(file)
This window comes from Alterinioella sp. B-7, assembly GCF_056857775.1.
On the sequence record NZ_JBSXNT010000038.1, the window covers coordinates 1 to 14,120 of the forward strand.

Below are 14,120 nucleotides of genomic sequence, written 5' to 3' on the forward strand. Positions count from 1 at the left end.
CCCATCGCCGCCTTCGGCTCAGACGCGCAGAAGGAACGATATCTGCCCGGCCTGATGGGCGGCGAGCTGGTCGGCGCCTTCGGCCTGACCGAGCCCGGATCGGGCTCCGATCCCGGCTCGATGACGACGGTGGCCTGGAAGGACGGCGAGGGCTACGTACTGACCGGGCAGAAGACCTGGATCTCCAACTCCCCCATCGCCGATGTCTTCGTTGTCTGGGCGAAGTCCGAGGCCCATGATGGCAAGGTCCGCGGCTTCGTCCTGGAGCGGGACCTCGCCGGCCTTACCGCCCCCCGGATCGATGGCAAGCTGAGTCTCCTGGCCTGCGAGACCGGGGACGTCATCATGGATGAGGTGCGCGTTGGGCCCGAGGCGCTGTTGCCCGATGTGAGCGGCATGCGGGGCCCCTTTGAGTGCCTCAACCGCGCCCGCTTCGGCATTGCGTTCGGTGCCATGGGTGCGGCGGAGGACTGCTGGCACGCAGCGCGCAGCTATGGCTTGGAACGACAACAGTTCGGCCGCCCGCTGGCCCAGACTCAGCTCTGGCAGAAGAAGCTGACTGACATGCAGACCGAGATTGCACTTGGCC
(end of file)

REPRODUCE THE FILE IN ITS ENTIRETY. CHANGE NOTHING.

This window comes from Alterinioella sp. B-7, assembly GCF_056857775.1.
On the sequence record NZ_JBSXNT010000038.1, the window covers coordinates 1 to 14,120 of the forward strand.

Below are 14,120 nucleotides of genomic sequence, written 5' to 3' on the forward strand. Positions count from 1 at the left end.
CCCATCGCCGCCTTCGGCTCAGACGCGCAGAAGGAACGATATCTGCCCGGCCTGATGGGCGGCGAGCTGGTCGGCGCCTTCGGCCTGACCGAGCCCGGATCGGGCTCCGATCCCGGCTCGATGACGACGGTGGCCTGGAAGGACGGCGAGGGCTACGTACTGACCGGGCAGAAGACCTGGATCTCCAACTCCCCCATCGCCGATGTCTTCGTTGTCTGGGCGAAGTCCGAGGCCCATGATGGCAAGGTCCGCGGCTTCGTCCTGGAGCGGGACCTCGCCGGCCTTACCGCCCCCCGGATCGATGGCAAGCTGAGTCTCCTGGCCTGCGAGACCGGGGACGTCATCATGGATGAGGTGCGCGTTGGGCCCGAGGCGCTGTTGCCCGATGTGAGCGGCATGCGGGGCCCCTTTGAGTGCCTCAACCGCGCCCGCTTCGGCATTGCGTTCGGTGCCATGGGTGCGGCGGAGGACTGCTGGCACGCAGCGCGCAGCTATGGCTTGGAACGACAACAGTTCGGCCGCCCGCTGGCCCAGACTCAGCTCTGGCAGAAGAAGCTGACTGACATGCAGACCGAGATTGCACTTGGCC